Pay-Downs, Not Charge-Offs, Drive Lower Credit Card Balances
Consumers pay down $72 billion in credit card debt.
Consumers made $72 billion more in credit card payments than they did in credit card purchases between the first quarters of 2009 and 2010, according to an analysis of 1.65 million credit card accounts by TransUnion.
This is in stark contrast to the belief that charge-offs were the primary driver of lower credit card balances since the start of the recession, says Ezra Becker, vice president of research and consulting in TransUnion’s financial services business unit. “Our analysis shows that consumers have made a concerted effort to pay down their credit cards during these uncertain economic times.”
Five years prior to the TransUnion analysis, consumers had made an estimated $2.1 billion more in purchases than payments—a nearly $75 billion turnaround in consumer payment dynamics from 2004 to 2009.
“This reversal is even more profound when you consider that alternative forms of revolving credit, e.g. home equity lines of credit, were far more accessible in 2004 than in 2009,” Becker adds. “So while charge-offs have played a major role in lower credit card debt levels, [they weren’t] the only factor. Consumers were also paying down their debt across the risk spectrum.”
On a per-borrower basis between Q1 2009 and Q1 2010, average credit card debt in the U.S. declined more than $600 from $5,776 to $5,165. As of the first quarter of 2011, average credit card debt per borrower stood at $4,679, representing a 10-year low.
Most consumers either current on their payments or less than 60 days delinquent had declining balances, across the credit risk spectrum. The analysis viewed anonymous credit files using the TransUnion Account Management 3.0 scoring model (150-900 scale).
It revealed the percent of consumers with decreasing balances by credit score range:
- 801-850: 58.30%
- 701-750: 58.97%
- 601-650: 54.98%
- 501-550: 53.44%
“The drivers of deleveraging on an incident basis are different at various points along that credit risk spectrum,” Becker says. “Charge-off is a more predominant driver of deleveraging among subprime consumers. Among prime consumers, pay-down is the major factor. Although it sounds simple, this is critical insight for lenders: it allows them to better understand the preferences of various subsegments of consumers and respond appropriately to each.”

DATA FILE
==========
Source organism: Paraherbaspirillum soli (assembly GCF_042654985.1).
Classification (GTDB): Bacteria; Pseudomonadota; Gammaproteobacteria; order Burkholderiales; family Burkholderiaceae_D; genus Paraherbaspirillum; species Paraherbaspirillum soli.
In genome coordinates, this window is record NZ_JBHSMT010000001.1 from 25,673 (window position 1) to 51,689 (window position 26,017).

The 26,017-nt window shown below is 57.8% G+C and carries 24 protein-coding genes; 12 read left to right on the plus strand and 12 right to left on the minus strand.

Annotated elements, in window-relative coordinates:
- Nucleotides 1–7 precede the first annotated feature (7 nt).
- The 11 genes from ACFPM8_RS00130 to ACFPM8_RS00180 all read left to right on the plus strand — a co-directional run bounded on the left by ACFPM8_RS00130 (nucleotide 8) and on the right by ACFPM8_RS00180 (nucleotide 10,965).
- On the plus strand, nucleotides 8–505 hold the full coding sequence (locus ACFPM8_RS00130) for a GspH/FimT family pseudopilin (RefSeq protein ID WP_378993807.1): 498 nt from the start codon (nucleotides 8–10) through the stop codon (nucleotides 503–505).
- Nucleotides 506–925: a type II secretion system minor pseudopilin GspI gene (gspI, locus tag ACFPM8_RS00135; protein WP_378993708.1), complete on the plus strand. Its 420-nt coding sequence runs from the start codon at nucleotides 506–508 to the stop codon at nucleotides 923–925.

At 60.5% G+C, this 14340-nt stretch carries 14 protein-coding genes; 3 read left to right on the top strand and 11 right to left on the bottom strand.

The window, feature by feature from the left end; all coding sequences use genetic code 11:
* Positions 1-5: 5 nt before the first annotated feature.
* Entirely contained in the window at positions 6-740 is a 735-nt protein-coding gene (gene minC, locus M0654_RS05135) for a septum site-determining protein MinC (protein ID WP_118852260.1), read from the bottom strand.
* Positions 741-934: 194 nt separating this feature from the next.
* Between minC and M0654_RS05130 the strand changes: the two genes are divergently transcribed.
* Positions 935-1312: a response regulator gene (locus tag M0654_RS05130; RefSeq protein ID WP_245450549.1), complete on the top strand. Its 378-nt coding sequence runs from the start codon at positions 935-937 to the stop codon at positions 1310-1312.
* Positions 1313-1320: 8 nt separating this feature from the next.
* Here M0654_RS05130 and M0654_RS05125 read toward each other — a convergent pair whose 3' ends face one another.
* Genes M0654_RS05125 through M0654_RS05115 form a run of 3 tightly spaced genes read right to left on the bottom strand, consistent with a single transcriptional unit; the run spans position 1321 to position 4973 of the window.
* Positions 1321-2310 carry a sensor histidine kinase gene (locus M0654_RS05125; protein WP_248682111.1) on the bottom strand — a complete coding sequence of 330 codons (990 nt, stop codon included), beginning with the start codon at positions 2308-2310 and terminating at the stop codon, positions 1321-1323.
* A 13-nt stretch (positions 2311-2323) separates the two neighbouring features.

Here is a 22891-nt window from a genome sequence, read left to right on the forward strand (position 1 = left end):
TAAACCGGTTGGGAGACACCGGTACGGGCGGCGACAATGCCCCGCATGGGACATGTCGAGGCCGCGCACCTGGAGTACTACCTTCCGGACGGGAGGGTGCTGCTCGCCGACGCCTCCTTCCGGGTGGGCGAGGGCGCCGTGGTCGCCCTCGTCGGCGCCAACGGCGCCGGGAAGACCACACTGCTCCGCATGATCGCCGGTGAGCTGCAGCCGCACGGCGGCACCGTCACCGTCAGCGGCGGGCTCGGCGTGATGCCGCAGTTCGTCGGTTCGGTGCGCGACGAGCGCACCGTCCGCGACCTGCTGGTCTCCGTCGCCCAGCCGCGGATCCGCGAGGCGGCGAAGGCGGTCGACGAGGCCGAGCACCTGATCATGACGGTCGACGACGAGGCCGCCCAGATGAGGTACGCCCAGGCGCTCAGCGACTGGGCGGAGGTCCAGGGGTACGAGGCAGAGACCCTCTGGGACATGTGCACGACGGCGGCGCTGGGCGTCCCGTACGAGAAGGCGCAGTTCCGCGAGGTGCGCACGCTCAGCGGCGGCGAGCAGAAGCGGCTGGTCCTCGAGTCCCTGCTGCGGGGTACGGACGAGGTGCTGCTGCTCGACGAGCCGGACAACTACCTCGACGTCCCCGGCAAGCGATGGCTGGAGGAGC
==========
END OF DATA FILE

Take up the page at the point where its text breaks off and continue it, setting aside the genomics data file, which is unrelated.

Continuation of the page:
Consumers increasingly prefer debit over credit. Debit card use now exceeds all other forms of noncash payments, according to the Federal Reserve.
And according to an IBOPE Zogby International survey commissioned by TransUnion in early June, roughly 55% of consumers chose debit over credit more than half the time when making daily purchases.
In fact, 47% of respondents said they did so more than three out of four times. Another 8% of respondents said they chose debit cards over credit cards 51% to 75% of the time.
“All things being equal, we believe consumers, especially younger adults, will continue to have an increasing preference to use their debit cards over credit cards," says Steve Chaouki, group vice president in TransUnion's financial services business unit.
“However, the credit/debit card landscape is still in transition,” he continues. “Regulatory and legislative proposals either currently under discussion or recently enacted will impact the industry significantly and could alter this payment preference trend. Thus, consumer credit use and behavior should be closely monitored in the coming years.”